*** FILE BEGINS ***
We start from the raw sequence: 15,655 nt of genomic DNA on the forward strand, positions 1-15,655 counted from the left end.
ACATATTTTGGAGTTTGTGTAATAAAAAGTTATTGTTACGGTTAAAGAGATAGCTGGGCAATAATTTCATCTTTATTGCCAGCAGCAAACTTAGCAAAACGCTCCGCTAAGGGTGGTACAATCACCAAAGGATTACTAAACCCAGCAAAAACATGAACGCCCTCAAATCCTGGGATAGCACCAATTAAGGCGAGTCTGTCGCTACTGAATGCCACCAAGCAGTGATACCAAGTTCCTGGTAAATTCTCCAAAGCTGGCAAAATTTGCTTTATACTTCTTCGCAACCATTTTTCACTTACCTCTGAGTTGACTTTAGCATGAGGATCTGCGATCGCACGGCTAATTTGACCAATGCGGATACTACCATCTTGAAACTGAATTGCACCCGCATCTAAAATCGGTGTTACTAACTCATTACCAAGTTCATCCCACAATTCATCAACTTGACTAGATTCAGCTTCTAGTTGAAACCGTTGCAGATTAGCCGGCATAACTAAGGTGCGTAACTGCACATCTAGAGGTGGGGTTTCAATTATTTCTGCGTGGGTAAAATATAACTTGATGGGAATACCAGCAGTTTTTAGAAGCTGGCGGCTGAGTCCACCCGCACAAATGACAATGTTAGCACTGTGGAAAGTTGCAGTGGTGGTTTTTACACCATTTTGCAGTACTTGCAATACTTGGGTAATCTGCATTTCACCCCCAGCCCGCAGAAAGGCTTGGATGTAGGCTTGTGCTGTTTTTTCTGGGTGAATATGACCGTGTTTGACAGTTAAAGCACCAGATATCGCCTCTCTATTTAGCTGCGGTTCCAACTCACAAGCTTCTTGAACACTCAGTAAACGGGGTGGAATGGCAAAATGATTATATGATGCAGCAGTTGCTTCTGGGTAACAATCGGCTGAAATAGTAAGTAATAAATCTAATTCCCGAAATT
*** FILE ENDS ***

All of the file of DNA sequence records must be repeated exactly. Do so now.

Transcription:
We start from the raw sequence: 15,655 nt of genomic DNA on the forward strand, positions 1-15,655 counted from the left end.
ACATATTTTGGAGTTTGTGTAATAAAAAGTTATTGTTACGGTTAAAGAGATAGCTGGGCAATAATTTCATCTTTATTGCCAGCAGCAAACTTAGCAAAACGCTCCGCTAAGGGTGGTACAATCACCAAAGGATTACTAAACCCAGCAAAAACATGAACGCCCTCAAATCCTGGGATAGCACCAATTAAGGCGAGTCTGTCGCTACTGAATGCCACCAAGCAGTGATACCAAGTTCCTGGTAAATTCTCCAAAGCTGGCAAAATTTGCTTTATACTTCTTCGCAACCATTTTTCACTTACCTCTGAGTTGACTTTAGCATGAGGATCTGCGATCGCACGGCTAATTTGACCAATGCGGATACTACCATCTTGAAACTGAATTGCACCCGCATCTAAAATCGGTGTTACTAACTCATTACCAAGTTCATCCCACAATTCATCAACTTGACTAGATTCAGCTTCTAGTTGAAACCGTTGCAGATTAGCCGGCATAACTAAGGTGCGTAACTGCACATCTAGAGGTGGGGTTTCAATTATTTCTGCGTGGGTAAAATATAACTTGATGGGAATACCAGCAGTTTTTAGAAGCTGGCGGCTGAGTCCACCCGCACAAATGACAATGTTAGCACTGTGGAAAGTTGCAGTGGTGGTTTTTACACCATTTTGCAGTACTTGCAATACTTGGGTAATCTGCATTTCACCCCCAGCCCGCAGAAAGGCTTGGATGTAGGCTTGTGCTGTTTTTTCTGGGTGAATATGACCGTGTTTGACAGTTAAAGCACCAGATATCGCCTCTCTATTTAGCTGCGGTTCCAACTCACAAGCTTCTTGAACACTCAGTAAACGGGGTGGAATGGCAAAATGATTATATGATGCAGCAGTTGCTTCTGGGTAACAATCGGCTGAAATAGTAAGTAATAAATCTAATTCCCGAAATT